Quick Hit: Project Unbreakable [Trigger Warning]

This post and the link it takes you to comes with a big trigger warning for use of the words of sexual attackers.

Late last year, Grace Brown started an art project called Project Unbreakable. It involves photographing men and women holding posters which contain something that their attacker/s said to them immediately before, during, or after their attack. Some are concealed behind the poster. Some stare back at the camera, clear-eyed and challenging. This intervenes in the usual focus of rape stories – the survivor, or more particularly, their behaviour, their dress, their manner, their everything-else – a focus that is calibrated to create the gendered dynamics of shame and responsibilisation.

Instead, this approach centres the attacker, and in so doing, it also centres rape culture. Instead of treating rape as a moment that is radically incomprehensible, these images demonstrate precisely how comprehensible they are, because they draw on tropes that are found everywhere. There are some accounts of those who could be easily named as monsters, angry, vengeful and openly malicious and hateful, even as they echo very dominant ways of talking about women…  but there are also other examples that show rape as the horror that results a sense of entitlement to access to the bodies of others where that access is coded as love, or as trust, or as a demonstration of a special relationship.

An image of a young woman holding a sign that says "I love you" in large letters

After she posted the photos online, Grace Brown started to receive thousands of images of people holding signs with the words of their attackers written on them. There is now an enormous backlog that she is struggling to keep up with (emotionally as well as administratively). She is also expanding Project Unbreakable, using Kickstarter to fund a tour around the USA, taking more portraits of survivors. But really, if you can manage it, you should just go and check it out. It’s quite an amazing set of works.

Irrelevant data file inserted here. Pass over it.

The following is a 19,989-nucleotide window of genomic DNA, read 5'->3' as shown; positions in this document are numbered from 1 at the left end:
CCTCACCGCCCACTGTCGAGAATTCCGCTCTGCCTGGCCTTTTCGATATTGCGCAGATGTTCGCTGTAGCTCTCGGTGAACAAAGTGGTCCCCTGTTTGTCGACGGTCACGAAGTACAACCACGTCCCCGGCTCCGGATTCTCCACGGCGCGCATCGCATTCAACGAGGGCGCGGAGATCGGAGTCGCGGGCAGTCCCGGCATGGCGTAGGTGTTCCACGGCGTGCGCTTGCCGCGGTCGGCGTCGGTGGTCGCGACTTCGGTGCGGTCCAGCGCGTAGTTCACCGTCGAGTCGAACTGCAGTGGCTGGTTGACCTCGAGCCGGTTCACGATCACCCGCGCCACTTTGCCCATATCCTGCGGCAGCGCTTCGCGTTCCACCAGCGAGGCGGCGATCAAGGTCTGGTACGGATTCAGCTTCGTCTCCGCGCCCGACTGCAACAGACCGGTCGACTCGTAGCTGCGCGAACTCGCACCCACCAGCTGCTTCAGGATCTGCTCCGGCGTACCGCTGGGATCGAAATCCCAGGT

Categories: arts & entertainment, education, ethics & philosophy, gender & feminism, social justice, violence

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5 replies

  1. This is heartbreaking. I had to stop looking after a while because it was so confronting. I’ve never been the victim of a serious sexual assault but I know those who have and the effect it has had on their lives. Makes you despair of humanity sometimes.

  2. I’m shaking after only a few pages. It’s a tremendous project.
    “I dated him to hide my shame” broke my heart.

  3. Found this deeply confronting, too. And really failed to see it as healing when I originally came across it, to be honest, until I read your analysis and my thinking has changed on that now. Thanks for the post. Very thought-provoking.

  4. Written out like that, and repeated in countless variations, you can see what a pile of shit what rapists/attackers say is, how they all say fairly similar things – grooming attempts, reprimands, reassurances, shamings, justifications, threats, talking about *their* emotions, etc. I was indecently assaulted at age 10 and like the quotes on the site, certain soundbites are very clear in my memory. Seeing similar things up on that site takes the scary out of them. Because their function becomes the salient thing, rather than the details.
    Also… the arrogance and self-focus of rapists is just astonishingly obvious when presented like that. Not sure if my heart is aching or if my blood is boiling.

  5. Stunning, heartbreaking, quite brilliant.

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